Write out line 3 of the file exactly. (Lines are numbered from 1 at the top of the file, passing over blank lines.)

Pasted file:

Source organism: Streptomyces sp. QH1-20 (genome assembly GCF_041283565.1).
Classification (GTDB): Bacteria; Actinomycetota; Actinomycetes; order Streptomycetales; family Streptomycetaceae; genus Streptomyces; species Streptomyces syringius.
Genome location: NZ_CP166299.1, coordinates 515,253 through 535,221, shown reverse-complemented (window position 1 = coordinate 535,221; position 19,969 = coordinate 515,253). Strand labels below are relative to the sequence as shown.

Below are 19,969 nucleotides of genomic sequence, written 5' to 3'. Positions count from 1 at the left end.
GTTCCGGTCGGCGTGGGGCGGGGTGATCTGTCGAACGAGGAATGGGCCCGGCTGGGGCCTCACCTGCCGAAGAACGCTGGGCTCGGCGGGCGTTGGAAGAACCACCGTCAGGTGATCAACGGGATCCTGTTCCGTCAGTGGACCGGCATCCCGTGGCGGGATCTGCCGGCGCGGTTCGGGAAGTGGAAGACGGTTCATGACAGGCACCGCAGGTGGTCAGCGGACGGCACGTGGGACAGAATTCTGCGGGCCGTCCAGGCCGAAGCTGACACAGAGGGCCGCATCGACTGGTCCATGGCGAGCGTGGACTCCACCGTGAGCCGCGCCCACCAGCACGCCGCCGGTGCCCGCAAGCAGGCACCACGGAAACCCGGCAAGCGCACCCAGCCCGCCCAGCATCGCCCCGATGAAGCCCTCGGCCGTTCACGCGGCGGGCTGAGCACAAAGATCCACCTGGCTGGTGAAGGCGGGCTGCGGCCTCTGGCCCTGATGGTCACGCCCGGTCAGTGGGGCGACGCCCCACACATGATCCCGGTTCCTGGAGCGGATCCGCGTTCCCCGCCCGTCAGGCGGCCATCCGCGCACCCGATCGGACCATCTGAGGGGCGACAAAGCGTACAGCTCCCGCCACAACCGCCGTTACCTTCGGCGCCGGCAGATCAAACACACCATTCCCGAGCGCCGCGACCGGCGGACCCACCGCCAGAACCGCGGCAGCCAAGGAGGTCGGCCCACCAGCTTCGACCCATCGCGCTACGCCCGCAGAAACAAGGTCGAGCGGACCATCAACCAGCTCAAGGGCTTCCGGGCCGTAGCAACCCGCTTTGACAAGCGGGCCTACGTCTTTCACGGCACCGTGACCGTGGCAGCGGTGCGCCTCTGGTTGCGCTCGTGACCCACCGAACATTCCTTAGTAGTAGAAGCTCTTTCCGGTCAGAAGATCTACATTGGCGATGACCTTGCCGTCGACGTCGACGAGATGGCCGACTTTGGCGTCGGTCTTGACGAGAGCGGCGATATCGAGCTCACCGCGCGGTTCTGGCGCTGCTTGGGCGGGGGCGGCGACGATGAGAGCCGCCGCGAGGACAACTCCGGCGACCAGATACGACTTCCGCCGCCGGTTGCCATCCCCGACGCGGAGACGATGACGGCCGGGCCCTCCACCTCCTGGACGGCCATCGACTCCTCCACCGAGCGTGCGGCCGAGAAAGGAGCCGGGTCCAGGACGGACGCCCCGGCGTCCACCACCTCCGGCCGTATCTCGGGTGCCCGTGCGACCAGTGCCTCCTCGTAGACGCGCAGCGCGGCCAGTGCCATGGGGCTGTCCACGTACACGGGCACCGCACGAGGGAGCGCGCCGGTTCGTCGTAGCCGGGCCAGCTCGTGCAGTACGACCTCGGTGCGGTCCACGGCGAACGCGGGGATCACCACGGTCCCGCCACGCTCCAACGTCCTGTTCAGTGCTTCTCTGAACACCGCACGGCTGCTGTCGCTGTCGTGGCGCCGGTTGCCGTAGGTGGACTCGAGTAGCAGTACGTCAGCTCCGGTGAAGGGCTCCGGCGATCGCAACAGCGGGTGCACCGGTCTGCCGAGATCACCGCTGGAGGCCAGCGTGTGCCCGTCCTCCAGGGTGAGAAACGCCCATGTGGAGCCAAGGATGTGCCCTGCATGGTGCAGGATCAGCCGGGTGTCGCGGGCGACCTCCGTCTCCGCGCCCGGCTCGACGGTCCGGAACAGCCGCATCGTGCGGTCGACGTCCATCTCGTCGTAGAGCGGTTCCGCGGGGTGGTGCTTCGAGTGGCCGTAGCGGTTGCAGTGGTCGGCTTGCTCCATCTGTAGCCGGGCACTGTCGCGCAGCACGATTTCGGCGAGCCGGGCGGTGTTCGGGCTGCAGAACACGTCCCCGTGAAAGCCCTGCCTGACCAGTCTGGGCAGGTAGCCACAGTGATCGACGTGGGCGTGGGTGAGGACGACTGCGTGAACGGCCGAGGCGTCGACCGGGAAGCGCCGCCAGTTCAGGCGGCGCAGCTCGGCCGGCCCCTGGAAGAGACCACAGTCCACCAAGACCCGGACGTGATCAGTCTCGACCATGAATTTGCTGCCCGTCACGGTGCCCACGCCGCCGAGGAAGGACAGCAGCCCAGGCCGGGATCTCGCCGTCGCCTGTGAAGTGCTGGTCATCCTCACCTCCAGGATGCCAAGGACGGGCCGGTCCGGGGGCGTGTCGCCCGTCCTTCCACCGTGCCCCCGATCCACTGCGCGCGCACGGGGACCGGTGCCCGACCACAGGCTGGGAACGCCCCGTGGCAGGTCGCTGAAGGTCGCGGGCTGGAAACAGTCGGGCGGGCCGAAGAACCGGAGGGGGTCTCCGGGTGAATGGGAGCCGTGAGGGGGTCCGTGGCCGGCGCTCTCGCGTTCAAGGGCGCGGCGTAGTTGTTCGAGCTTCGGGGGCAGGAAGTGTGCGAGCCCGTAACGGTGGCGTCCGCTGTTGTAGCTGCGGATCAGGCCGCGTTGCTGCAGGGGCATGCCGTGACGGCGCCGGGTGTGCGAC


Genome location: NZ_CP166299.1, coordinates 515,253 through 535,221, shown reverse-complemented (window position 1 = coordinate 535,221; position 19,969 = coordinate 515,253). Strand labels below are relative to the sequence as shown.